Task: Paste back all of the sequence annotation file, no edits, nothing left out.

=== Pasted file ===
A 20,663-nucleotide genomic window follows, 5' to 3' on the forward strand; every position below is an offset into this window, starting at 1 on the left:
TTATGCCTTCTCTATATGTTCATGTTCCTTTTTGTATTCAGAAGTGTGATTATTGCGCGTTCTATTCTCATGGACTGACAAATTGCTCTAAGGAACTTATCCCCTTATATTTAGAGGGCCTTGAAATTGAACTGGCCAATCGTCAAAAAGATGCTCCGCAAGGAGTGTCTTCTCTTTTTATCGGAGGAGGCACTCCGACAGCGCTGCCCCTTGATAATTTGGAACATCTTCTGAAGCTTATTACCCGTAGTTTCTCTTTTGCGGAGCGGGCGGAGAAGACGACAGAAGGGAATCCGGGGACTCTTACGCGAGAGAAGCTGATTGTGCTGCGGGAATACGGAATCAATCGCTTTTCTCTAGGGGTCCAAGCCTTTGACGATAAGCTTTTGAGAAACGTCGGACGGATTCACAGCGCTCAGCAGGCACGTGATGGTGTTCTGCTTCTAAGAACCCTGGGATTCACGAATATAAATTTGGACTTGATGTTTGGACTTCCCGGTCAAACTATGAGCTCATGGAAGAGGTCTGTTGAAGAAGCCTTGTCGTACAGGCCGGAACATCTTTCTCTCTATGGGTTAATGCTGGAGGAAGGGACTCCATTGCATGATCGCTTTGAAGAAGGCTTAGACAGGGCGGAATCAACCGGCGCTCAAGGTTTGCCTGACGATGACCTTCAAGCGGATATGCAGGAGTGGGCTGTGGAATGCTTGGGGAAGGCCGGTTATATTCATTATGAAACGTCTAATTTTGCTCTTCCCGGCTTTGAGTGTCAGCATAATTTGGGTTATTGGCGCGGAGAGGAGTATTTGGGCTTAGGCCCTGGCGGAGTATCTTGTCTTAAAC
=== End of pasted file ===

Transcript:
A 20,663-nucleotide genomic window follows, 5' to 3' on the forward strand; every position below is an offset into this window, starting at 1 on the left:
TTATGCCTTCTCTATATGTTCATGTTCCTTTTTGTATTCAGAAGTGTGATTATTGCGCGTTCTATTCTCATGGACTGACAAATTGCTCTAAGGAACTTATCCCCTTATATTTAGAGGGCCTTGAAATTGAACTGGCCAATCGTCAAAAAGATGCTCCGCAAGGAGTGTCTTCTCTTTTTATCGGAGGAGGCACTCCGACAGCGCTGCCCCTTGATAATTTGGAACATCTTCTGAAGCTTATTACCCGTAGTTTCTCTTTTGCGGAGCGGGCGGAGAAGACGACAGAAGGGAATCCGGGGACTCTTACGCGAGAGAAGCTGATTGTGCTGCGGGAATACGGAATCAATCGCTTTTCTCTAGGGGTCCAAGCCTTTGACGATAAGCTTTTGAGAAACGTCGGACGGATTCACAGCGCTCAGCAGGCACGTGATGGTGTTCTGCTTCTAAGAACCCTGGGATTCACGAATATAAATTTGGACTTGATGTTTGGACTTCCCGGTCAAACTATGAGCTCATGGAAGAGGTCTGTTGAAGAAGCCTTGTCGTACAGGCCGGAACATCTTTCTCTCTATGGGTTAATGCTGGAGGAAGGGACTCCATTGCATGATCGCTTTGAAGAAGGCTTAGACAGGGCGGAATCAACCGGCGCTCAAGGTTTGCCTGACGATGACCTTCAAGCGGATATGCAGGAGTGGGCTGTGGAATGCTTGGGGAAGGCCGGTTATATTCATTATGAAACGTCTAATTTTGCTCTTCCCGGCTTTGAGTGTCAGCATAATTTGGGTTATTGGCGCGGAGAGGAGTATTTGGGCTTAGGCCCTGGCGGAGTATCTTGTCTTAAAC